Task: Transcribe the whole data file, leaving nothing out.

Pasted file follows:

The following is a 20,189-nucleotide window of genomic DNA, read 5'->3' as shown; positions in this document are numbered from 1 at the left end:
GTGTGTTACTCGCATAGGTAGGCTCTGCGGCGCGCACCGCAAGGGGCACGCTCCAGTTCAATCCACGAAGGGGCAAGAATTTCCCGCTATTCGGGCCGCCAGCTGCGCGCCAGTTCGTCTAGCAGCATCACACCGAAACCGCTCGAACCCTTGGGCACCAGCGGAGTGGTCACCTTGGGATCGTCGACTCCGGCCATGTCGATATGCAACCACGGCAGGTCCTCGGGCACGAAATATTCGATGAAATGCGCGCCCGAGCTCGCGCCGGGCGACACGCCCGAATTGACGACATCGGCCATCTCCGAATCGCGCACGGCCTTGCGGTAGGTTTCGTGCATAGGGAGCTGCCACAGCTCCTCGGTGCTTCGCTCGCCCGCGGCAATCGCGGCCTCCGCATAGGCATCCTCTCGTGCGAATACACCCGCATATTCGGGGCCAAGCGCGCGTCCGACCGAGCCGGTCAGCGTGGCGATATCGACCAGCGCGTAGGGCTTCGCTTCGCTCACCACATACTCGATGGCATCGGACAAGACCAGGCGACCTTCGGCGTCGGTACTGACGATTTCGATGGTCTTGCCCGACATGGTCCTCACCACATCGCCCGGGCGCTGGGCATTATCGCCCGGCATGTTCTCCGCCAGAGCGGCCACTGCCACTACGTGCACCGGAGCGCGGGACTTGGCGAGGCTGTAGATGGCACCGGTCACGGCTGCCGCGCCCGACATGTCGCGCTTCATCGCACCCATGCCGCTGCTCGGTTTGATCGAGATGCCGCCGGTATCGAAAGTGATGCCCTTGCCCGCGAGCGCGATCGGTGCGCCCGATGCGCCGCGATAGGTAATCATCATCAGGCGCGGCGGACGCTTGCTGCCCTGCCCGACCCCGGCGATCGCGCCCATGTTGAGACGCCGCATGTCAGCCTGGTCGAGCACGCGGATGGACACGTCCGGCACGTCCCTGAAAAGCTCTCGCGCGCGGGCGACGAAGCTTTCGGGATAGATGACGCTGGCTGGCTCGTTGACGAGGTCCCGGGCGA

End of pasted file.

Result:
The following is a 20,189-nucleotide window of genomic DNA, read 5'->3' as shown; positions in this document are numbered from 1 at the left end:
GTGTGTTACTCGCATAGGTAGGCTCTGCGGCGCGCACCGCAAGGGGCACGCTCCAGTTCAATCCACGAAGGGGCAAGAATTTCCCGCTATTCGGGCCGCCAGCTGCGCGCCAGTTCGTCTAGCAGCATCACACCGAAACCGCTCGAACCCTTGGGCACCAGCGGAGTGGTCACCTTGGGATCGTCGACTCCGGCCATGTCGATATGCAACCACGGCAGGTCCTCGGGCACGAAATATTCGATGAAATGCGCGCCCGAGCTCGCGCCGGGCGACACGCCCGAATTGACGACATCGGCCATCTCCGAATCGCGCACGGCCTTGCGGTAGGTTTCGTGCATAGGGAGCTGCCACAGCTCCTCGGTGCTTCGCTCGCCCGCGGCAATCGCGGCCTCCGCATAGGCATCCTCTCGTGCGAATACACCCGCATATTCGGGGCCAAGCGCGCGTCCGACCGAGCCGGTCAGCGTGGCGATATCGACCAGCGCGTAGGGCTTCGCTTCGCTCACCACATACTCGATGGCATCGGACAAGACCAGGCGACCTTCGGCGTCGGTACTGACGATTTCGATGGTCTTGCCCGACATGGTCCTCACCACATCGCCCGGGCGCTGGGCATTATCGCCCGGCATGTTCTCCGCCAGAGCGGCCACTGCCACTACGTGCACCGGAGCGCGGGACTTGGCGAGGCTGTAGATGGCACCGGTCACGGCTGCCGCGCCCGACATGTCGCGCTTCATCGCACCCATGCCGCTGCTCGGTTTGATCGAGATGCCGCCGGTATCGAAAGTGATGCCCTTGCCCGCGAGCGCGATCGGTGCGCCCGATGCGCCGCGATAGGTAATCATCATCAGGCGCGGCGGACGCTTGCTGCCCTGCCCGACCCCGGCGATCGCGCCCATGTTGAGACGCCGCATGTCAGCCTGGTCGAGCACGCGGATGGACACGTCCGGCACGTCCCTGAAAAGCTCTCGCGCGCGGGCGACGAAGCTTTCGGGATAGATGACGCTGGCTGGCTCGTTGACGAGGTCCCGGGCGA